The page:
Hunter or Hunted?
These kinds of games always put people on the fence, we’ve been playing it single player and cooperatively over the last few days and finally we’re ready to share with you, what we think. Whilst everyone else is swannin’ around E3 that is! Hunted: The Demon’s Forge is a good game, you’ll find better because some of the flaws take away from the experience and it feels like a throwback at times, to older games of the genre. However, the bottom line is that the game’s fun and with a friend it’s even better.Story
In Hunted a pair of mercenaries, E’lara (the last elf of her kind) and Caddoc (a thoughtful human warrior) are set upon a crazy quest to rescue villagers from an invading force, known as the Wargar. Think like goblins from Lord of the Rings and give them some crazy Hellraiser aesthetic. Along the way they find out that things are more interesting than they first assumed and fantasy hijinks ensue. It’s not a bad story, but it is clichéd. However what really sets Hunted apart are Caddoc and E’lara.
Yes she might be a bit scantily clad, but she’s a total professional and ready for a fight. Caddoc is more a thinker and it’s the relationship between these pair that makes a far more interesting journey than the main story itself. Gameplay
Hunted is basically a fantasy Gears of War experience, there’s cover, cover mantling, cover shooting and both characters are equipped with a ranged weapon and a melee variant. E’lara is the archer and Caddoc is the melee guy. Later on you can unlock a second weapon slot and keep two weapons of your primary type in your inventory. All of this unlocking is done by killing monsters and finding secret areas, eventually you’ll begin to upgrade the core elements of your character, increase their health and mana, the amount of vials they can carry and so on. This approach makes it far more interesting than levelling up via experience points and keeps you in the action.
Caddoc and E’lara can find secondary weapons on their adventures as well as equipping armour and shields, these often degrade over time and need to be replaced. Magical weapons have a spell effect bound into them that only lasts a short while and once it’s done the weapon defaults to the base damage compared to the spell damage which is lower. Then it’s time to smash a weapon rack and find a new weapon pretty quickly. Fortunately these weapon racks are hidden all over the various large levels.
Depending on which character smashes the rack depends upon the weapon released as well.
Caddoc and E’lara can cast weapon and battle magic, these two types of spells are useful and some of them can be powered up to battle charge your ally. The AI is very good at using battle charge magic once you’ve unlocked it for single player and often times the use perfectly when you just about need it in a tight spot. There are numerous battle magic spells, such as one that lifts your enemies skyward allowing E’lara to pepper them with bow shots. One that creates a Sigil of Pain on the floor that damages the enemy over time and in E’lara’s case – her weapon magic can transform her arrows into ice, fire or armour breaking shots. These skills are upgraded via hidden crystals you discover as you delve deeper into the various environments and levels.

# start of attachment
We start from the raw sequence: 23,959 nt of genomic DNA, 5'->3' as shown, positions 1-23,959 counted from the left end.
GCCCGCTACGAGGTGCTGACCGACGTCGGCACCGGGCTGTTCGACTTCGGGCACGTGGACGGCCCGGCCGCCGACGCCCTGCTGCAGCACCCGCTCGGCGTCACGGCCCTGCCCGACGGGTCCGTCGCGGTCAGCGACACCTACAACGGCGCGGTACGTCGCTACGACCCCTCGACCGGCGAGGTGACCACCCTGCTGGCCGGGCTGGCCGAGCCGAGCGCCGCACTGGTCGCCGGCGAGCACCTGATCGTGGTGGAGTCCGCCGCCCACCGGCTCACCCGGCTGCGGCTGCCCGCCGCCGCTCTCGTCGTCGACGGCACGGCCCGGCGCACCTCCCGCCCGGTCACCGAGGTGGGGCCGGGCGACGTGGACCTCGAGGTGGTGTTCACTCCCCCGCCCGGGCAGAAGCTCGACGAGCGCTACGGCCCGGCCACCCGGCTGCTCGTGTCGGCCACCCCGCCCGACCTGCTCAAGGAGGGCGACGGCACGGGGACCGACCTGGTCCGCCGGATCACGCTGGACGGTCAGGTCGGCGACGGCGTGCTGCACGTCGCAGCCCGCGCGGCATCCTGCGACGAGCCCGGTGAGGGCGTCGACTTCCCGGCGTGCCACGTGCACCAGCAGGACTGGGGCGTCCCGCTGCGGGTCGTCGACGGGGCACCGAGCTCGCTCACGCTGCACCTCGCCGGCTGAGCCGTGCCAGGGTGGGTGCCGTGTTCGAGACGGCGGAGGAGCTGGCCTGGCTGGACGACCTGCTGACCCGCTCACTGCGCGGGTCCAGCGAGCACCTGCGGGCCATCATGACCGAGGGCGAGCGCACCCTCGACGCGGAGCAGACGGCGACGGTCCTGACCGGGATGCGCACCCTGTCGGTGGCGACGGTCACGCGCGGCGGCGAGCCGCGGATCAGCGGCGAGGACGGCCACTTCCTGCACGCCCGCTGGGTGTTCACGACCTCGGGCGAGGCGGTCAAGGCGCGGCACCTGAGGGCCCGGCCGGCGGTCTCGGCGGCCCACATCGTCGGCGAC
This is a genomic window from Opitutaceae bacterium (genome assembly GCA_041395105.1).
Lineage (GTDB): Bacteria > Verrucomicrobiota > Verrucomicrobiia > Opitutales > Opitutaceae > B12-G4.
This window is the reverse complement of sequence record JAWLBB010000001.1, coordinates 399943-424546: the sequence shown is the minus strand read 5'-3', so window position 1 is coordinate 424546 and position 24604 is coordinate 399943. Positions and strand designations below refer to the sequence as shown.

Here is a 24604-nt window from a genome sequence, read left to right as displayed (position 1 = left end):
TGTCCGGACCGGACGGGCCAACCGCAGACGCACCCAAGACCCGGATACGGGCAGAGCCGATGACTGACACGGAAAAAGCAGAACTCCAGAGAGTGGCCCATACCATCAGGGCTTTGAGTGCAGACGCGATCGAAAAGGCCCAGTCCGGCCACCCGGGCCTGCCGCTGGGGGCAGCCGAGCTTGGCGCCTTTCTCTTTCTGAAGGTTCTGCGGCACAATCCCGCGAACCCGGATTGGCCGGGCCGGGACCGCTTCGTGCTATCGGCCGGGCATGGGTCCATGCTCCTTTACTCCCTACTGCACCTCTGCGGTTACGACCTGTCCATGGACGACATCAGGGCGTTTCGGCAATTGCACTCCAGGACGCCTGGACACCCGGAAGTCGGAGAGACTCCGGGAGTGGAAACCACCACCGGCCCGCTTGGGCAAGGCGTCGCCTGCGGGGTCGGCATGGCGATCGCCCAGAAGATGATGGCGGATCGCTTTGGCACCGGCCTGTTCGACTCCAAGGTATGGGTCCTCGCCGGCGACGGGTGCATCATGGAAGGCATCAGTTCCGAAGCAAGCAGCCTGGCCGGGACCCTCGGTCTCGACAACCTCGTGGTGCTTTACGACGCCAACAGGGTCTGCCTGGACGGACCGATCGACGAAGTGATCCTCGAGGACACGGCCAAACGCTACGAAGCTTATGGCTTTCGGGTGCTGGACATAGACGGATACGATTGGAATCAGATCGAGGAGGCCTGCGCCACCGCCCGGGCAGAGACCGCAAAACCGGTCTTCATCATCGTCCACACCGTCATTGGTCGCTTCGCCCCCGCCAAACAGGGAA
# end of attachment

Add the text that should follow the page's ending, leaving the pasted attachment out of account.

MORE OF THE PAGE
The whole thing plays well enough in cooperative single player with the AI and there’s a lot of teamwork opportunity, if you or your partner go down you can toss a revive vial their way and get them back up. If you have unlocked it, a double battle charge will release a spell link that damages the enemies and forms a spell bond between the two characters. The levels are pretty big and there are numerous hidden secrets to find, magical weapons to uncover and gold to collect – gold is your ticket to the Crucible Map Creator and the more you have, the more complex maps you can create to play/share and enjoy.
Combat is pretty satisfying as both characters and its visceral enough; you need to become adept at blocking and dodging for some of the fights since the game will throw staggered waves of enemies at you from time to time. It’s very rinse/repeat but as I’m fond of saying, so are most shooters and that includes the blockbuster style Call of Duty games at their core design. Caddoc cracks skulls and E’lara lets the arrows fly, there are several kinds of bows to suit her style as well – fast bows let arrows go at an insane rate and are good for from the hip shooting, medium bows are the same and slow bows let you zoom in to get a better shot.
If you’re in melee with either character, learn the value of a well placed shield block and you’ll survive a lot longer.
With its mix of cooperative based play, that works fairly well overall and the myriad of secrets and things to find, Hunted works well as a game in single player. The best experience is in multiplayer and we’ll cover that in a short while.
The game uses checkpoint based saves.